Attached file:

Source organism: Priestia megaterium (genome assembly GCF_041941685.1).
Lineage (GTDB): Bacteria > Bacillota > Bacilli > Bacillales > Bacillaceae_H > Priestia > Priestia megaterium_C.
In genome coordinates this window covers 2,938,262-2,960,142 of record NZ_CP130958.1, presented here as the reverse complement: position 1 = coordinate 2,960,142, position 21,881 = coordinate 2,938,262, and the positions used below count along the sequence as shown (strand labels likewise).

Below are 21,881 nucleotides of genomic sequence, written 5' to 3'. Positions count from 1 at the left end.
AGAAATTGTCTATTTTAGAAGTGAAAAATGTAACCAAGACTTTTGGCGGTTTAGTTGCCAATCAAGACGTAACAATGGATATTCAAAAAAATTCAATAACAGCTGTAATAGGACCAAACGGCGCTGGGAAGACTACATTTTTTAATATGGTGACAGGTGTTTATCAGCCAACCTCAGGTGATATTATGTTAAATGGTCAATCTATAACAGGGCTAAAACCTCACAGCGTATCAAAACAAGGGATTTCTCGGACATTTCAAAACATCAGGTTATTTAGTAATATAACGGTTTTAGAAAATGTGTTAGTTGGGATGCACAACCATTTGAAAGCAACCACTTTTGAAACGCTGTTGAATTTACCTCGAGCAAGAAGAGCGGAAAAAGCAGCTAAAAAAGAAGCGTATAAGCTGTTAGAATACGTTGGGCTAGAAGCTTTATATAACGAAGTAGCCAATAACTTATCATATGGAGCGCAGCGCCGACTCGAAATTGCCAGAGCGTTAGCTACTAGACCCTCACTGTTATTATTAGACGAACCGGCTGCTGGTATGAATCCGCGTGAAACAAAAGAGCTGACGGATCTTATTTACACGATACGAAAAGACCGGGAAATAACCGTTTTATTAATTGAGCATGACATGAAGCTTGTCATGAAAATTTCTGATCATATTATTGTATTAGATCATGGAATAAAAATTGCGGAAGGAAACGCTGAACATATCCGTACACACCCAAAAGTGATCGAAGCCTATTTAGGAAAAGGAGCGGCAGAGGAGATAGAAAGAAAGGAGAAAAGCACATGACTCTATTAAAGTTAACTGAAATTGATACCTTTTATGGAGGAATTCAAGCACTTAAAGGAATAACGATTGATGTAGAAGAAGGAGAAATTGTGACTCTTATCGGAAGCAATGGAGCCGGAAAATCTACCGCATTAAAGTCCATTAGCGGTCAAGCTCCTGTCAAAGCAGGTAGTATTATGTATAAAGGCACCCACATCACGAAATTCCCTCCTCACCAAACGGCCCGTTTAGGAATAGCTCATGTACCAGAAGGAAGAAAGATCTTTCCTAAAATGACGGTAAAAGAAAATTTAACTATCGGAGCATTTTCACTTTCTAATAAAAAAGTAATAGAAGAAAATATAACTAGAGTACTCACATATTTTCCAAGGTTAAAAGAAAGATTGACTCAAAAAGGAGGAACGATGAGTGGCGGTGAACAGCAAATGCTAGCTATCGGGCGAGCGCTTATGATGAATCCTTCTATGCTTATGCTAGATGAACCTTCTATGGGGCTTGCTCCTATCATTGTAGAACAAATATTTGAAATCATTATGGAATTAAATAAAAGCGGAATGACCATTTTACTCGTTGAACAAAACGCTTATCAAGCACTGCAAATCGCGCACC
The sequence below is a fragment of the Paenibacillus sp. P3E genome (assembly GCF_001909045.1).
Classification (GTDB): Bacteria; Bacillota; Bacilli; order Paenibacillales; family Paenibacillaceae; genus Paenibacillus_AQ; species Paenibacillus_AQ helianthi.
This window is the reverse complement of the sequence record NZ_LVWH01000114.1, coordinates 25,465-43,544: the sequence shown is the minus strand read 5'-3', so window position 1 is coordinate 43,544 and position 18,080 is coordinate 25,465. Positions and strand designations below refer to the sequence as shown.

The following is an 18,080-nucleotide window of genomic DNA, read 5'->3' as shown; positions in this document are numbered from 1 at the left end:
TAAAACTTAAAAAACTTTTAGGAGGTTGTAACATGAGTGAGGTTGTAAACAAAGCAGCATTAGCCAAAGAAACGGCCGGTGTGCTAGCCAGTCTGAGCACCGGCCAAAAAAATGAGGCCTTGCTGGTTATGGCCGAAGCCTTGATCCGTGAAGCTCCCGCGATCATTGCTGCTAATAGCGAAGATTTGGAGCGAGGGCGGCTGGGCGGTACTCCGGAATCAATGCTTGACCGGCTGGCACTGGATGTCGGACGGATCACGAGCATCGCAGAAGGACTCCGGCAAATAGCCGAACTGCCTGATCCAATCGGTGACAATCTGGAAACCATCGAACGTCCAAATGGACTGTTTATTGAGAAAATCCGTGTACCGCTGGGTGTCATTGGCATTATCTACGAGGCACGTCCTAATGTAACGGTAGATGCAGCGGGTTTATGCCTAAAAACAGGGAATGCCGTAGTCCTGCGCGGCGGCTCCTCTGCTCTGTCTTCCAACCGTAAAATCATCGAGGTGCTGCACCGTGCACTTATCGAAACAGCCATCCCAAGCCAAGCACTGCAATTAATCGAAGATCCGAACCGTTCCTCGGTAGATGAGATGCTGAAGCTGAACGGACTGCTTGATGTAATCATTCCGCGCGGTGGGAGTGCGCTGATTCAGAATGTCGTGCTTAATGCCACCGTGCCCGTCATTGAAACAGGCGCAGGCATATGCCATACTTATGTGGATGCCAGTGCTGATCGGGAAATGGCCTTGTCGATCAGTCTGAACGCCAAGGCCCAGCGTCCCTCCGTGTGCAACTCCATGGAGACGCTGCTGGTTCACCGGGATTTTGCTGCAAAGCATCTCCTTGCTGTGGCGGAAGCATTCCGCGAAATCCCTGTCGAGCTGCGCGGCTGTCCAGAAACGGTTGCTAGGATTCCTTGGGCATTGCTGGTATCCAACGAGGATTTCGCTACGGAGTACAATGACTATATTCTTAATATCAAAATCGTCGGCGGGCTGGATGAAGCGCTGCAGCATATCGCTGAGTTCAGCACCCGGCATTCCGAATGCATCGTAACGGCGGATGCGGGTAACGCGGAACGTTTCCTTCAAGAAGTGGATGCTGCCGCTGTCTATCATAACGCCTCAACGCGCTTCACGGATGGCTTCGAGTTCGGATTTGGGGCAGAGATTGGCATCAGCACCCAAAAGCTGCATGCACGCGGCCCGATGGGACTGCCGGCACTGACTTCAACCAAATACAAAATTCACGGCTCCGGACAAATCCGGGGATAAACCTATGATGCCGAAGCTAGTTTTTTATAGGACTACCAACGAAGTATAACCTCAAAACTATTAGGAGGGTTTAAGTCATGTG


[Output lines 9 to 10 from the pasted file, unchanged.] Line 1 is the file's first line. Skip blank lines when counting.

The following is an 18,080-nucleotide window of genomic DNA, read 5'->3' as shown; positions in this document are numbered from 1 at the left end:
TAAAACTTAAAAAACTTTTAGGAGGTTGTAACATGAGTGAGGTTGTAAACAAAGCAGCATTAGCCAAAGAAACGGCCGGTGTGCTAGCCAGTCTGAGCACCGGCCAAAAAAATGAGGCCTTGCTGGTTATGGCCGAAGCCTTGATCCGTGAAGCTCCCGCGATCATTGCTGCTAATAGCGAAGATTTGGAGCGAGGGCGGCTGGGCGGTACTCCGGAATCAATGCTTGACCGGCTGGCACTGGATGTCGGACGGATCACGAGCATCGCAGAAGGACTCCGGCAAATAGCCGAACTGCCTGATCCAATCGGTGACAATCTGGAAACCATCGAACGTCCAAATGGACTGTTTATTGAGAAAATCCGTGTACCGCTGGGTGTCATTGGCATTATCTACGAGGCACGTCCTAATGTAACGGTAGATGCAGCGGGTTTATGCCTAAAAACAGGGAATGCCGTAGTCCTGCGCGGCGGCTCCTCTGCTCTGTCTTCCAACCGTAAAATCATCGAGGTGCTGCACCGTGCACTTATCGAAACAGCCATCCCAAGCCAAGCACTGCAATTAATCGAAGATCCGAACCGTTCCTCGGTAGATGAGATGCTGAAGCTGAACGGACTGCTTGATGTAATCATTCCGCGCGGTGGGAGTGCGCTGATTCAGAATGTCGTGCTTAATGCCACCGTGCCCGTCATTGAAACAGGCGCAGGCATATGCCATACTTATGTGGATGCCAGTGCTGATCGGGAAATGGCCTTGTCGATCAGTCTGAACGCCAAGGCCCAGCGTCCCTCCGTGTGCAACTCCATGGAGACGCTGCTGGTTCACCGGGATTTTGCTGCAAAGCATCTCCTTGCTGTGGCGGAAGCATTCCGCGAAATCCCTGTCGAGCTGCGCGGCTGTCCAGAAACGGTTGCTAGGATTCCTTGGGCATTGCTGGTATCCAACGAGGATTTCGCTACGGAGTACAATGACTATATTCTTAATATCAAAATCGTCGGCGGGCTGGATGAAGCGCTGCAGCATATCGCTGAGTTCAGCACCCGGCATTCCGAATGCATCGTAACGGCGGATGCGGGTAACGCGGAACGTTTCCTTCAAGAAGTGGATGCTGCCGCTGTCTATCATAACGCCTCAACGCGCTTCACGGATGGCTTCGAGTTCGGATTTGGGGCAGAGATTGGCATCAGCACCCAAAAGCTGCATGCACGCGGCCCGATGGGACTGCCGGCACTGACTTCAACCAAATACAAAATTCACGGCTCCGGACAAATCCGGGGATAAACCTATGATGCCGAAGCTAGTTTTTTATAGGACTACCAACGAAGTATAACCTCAAAACTATTAGGAGGGTTTAAGTCATGTG